In 2013, Mika Ganobal was appointed by his friends to represent them as the coordinator of “SaveAru”, a movement to save Aru Islands from a corporation planning to clear up the forests on the island to make way for a sugarcane plantation.
His status as a state apparatus made him prone to threats and pressure. He was often being intimidated, terrorized and threatened to get fired as a civil servant, because he was considered to be contrary to most of his collegues. Moreover, the incumbent regent at that time was the main supporter of the sugarcane plantation project.
However, Mika was not discouraged nor backing down because he was sure that he was not against the government.
“The government thought that we were against the state. But actually, for me, it was a struggle against an inappropriate state policy,” said the young man who graduated from the Faculty of Social and Political Science of the Pattimura University in Ambon.
Local people uncovered that the investment project of the sugarcane plantation was merely a trick of the corporation to have control over the woods of Aru forest. Besides, based on the prevailing regulation, the forest permit that was granted accounted for three times of the total area that a company was allowed to manage.
The corporation claimed to have secured the forest area release permit of 500,000 hectares. In fact, the total area of Aru was only 629 hectares. This meant that all of the Aru forest area would dissapear, leaving only the villages and the downtown.
The Aru forest is a place of livelihood for local people. The forest is also home to hundreds of endemic flora and animals, such as kangaroos, birds of paradise, green, red and black cockatoos and cassowaries.
Without any financial support, Mika and his friends have to travel to 117 villages, which are located scatteredly on islands. Only two villages can be reached by land transportation, others have to use boats. “If you have been given responsibility and trust, you have to accomplish it. The important thing is consolidation,” said Mika.
His hard work resulted in a lot of support that kept pouring in. For Mika, this escalating support is a good sign because the Aru people, especially those living in the remote area, still do not know anything about the giant plantation project. Moreover, the company, represented by the field survey team, has promoted to the local people that the project will change their lives for the better by luring them about infrastructure development and scholarships to foreign countries.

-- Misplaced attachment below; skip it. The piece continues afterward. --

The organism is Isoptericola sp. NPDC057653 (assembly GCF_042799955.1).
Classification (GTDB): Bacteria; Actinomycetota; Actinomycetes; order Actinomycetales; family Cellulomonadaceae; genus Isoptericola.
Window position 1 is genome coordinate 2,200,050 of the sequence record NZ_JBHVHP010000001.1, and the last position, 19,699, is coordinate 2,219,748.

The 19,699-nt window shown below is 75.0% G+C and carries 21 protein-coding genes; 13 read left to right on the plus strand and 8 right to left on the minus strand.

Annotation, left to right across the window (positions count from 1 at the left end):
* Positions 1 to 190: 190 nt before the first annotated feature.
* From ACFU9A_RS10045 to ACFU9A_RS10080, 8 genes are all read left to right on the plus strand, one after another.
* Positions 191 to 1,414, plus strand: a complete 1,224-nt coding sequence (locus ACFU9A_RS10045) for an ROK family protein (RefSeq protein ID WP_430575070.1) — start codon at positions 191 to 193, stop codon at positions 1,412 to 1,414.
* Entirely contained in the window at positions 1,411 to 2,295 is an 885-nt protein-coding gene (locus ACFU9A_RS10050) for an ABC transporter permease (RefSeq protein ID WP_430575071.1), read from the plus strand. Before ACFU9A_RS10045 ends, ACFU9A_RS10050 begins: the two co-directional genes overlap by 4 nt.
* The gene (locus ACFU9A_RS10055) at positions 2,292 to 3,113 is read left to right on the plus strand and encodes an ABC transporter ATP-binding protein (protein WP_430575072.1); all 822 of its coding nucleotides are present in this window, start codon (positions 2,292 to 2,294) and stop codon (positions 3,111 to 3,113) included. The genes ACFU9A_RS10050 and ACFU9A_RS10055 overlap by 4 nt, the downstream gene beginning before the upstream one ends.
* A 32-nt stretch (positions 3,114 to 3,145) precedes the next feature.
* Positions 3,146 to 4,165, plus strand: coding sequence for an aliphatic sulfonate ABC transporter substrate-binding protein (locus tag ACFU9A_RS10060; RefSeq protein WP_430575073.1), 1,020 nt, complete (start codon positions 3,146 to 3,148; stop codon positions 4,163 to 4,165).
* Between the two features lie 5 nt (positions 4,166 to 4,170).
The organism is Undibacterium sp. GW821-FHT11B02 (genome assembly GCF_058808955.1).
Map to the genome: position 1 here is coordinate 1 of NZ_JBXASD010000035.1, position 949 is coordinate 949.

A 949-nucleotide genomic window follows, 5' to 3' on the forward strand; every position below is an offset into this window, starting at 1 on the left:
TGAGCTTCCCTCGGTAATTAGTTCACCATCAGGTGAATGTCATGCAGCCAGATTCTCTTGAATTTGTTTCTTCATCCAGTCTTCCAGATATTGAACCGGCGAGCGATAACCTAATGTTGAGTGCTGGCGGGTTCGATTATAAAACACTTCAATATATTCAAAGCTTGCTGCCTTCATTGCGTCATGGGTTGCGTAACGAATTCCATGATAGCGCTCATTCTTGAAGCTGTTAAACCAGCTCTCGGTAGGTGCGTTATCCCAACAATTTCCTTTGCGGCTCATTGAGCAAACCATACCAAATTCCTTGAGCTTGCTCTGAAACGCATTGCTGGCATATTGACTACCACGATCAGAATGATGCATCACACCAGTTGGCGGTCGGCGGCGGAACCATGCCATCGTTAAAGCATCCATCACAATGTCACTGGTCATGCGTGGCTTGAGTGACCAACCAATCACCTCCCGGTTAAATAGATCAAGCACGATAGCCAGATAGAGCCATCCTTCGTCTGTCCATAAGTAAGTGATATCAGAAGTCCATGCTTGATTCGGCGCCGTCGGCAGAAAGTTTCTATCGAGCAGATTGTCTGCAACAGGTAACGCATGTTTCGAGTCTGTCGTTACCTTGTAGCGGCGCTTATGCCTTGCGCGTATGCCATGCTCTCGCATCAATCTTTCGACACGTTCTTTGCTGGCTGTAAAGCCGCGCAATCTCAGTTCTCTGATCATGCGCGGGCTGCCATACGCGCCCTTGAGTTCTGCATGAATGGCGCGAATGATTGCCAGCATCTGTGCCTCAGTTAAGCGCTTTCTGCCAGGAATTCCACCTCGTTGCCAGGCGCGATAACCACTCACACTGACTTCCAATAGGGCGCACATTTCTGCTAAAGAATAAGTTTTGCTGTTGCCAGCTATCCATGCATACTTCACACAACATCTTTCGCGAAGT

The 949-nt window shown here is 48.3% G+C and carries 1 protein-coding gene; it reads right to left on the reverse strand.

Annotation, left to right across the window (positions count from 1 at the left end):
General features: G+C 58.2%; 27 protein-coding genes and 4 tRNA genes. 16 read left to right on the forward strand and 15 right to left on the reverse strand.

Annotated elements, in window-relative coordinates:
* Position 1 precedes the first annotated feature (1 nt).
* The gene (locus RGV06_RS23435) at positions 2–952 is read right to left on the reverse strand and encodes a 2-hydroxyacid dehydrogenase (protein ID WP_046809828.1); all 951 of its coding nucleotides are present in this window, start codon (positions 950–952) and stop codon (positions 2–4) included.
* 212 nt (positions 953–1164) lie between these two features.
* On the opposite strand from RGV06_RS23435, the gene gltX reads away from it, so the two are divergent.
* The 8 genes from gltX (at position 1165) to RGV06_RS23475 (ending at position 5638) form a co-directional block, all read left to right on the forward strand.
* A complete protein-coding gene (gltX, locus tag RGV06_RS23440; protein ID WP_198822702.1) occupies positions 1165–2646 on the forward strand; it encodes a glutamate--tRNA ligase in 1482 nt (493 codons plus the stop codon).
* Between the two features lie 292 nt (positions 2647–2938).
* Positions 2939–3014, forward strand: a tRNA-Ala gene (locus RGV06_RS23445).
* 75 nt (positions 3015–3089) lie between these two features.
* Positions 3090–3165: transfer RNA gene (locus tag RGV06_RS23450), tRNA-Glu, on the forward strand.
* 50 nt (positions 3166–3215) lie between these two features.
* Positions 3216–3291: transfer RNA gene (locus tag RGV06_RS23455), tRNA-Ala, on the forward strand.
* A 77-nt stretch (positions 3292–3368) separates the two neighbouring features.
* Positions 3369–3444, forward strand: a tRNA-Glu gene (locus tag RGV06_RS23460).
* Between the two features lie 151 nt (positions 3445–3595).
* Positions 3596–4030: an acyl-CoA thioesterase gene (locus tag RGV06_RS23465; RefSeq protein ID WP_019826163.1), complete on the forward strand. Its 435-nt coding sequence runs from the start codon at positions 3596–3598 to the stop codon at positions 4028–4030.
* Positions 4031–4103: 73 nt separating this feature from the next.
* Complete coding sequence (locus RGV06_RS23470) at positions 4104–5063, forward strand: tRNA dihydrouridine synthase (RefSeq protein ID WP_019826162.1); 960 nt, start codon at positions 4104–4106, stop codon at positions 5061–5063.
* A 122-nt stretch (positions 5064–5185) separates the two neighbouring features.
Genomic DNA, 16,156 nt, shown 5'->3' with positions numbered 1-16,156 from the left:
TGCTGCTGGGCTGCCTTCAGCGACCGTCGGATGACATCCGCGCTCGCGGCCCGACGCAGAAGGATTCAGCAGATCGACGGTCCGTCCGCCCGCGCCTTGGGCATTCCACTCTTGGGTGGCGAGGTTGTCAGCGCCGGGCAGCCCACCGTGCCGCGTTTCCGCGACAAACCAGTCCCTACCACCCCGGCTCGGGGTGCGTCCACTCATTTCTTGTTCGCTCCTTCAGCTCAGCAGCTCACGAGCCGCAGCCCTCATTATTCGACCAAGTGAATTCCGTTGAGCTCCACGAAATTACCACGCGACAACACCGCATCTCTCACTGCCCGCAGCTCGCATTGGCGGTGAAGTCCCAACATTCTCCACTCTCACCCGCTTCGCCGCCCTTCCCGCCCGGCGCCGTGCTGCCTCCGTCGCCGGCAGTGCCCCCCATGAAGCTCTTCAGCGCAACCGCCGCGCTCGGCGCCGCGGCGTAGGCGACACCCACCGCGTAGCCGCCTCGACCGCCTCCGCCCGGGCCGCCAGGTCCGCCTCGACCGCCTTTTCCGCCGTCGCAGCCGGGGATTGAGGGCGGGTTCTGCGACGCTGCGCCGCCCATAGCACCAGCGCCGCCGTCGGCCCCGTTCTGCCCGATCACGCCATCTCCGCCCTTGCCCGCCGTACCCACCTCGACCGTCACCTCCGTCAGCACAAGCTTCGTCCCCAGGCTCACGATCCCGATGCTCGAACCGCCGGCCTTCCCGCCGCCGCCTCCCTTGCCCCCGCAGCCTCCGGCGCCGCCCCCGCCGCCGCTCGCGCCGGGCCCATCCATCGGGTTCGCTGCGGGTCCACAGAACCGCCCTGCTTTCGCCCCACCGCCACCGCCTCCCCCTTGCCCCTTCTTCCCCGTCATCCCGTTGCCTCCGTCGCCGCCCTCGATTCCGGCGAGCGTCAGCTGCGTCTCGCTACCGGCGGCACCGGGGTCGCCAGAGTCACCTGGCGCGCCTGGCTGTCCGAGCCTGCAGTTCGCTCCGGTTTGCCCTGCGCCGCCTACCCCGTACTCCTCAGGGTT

The Aru regency administration also perceived that the presence of plantation investment will change the situation in Aru, which has been known as an underdeveloped and poor area. “Their promises are too grandiose,” said Mika. Being fulfilled or not, the promise will bring suffering in the future. “…because our forest will not come back when it has been cleared,” he said.
Mika was ready with all the risks, including if he had to be fired from his job as a civil servant. Mika had even bought a boat, just in case he really got fired. Later, the boat was actually used for consolidation with the community.
Mika and his wife, who is a teacher, have a way educate their children to love the environment. Being so focused on his struggle in Save Aru, Mika even named his fourth child Leisava. Lei means boy, while Sava is an acronym of ‘Save Aru’. His son was born when he was incessantly leading the fight.
Four years ago, his efforts paid off. The plans to clear up the forests to make way for plantations were thwarted. Currently, Mika returns to his activities as a civil servant. In early November 2019, Mika was appointed a village head in Siwa Lima Island District.
Even though he has served as a village head, he still stands as an environmental fighter. The biggest threat at this time, according to him, is the issue of illegal logging. He also remain active to get involved in education and tasks related to the environment. He is still at the forefront of stopping illegal logging.
“Until now, he is still active,” said Alo Tablea, Head of Trade and Industry of the Aru Islands Regency.
According to Rudy, Mika is an inspiration for many others to struggle in similar issues. Mika is an example of a young man who does not care about his personal interests. Mika fight back non-violently, so that no citizen is arrested or sued. He also has a smooth communication style. He always avoids harsh words. He is also able to speak well in front of the government and companies. He also uses social media in good language. He never uses swear words while continuing to call for the defense of Aru and the rights of indigenous peoples. “That’s what makes Save Aru movement more interesting, because it’s always on the track,” said Rudy.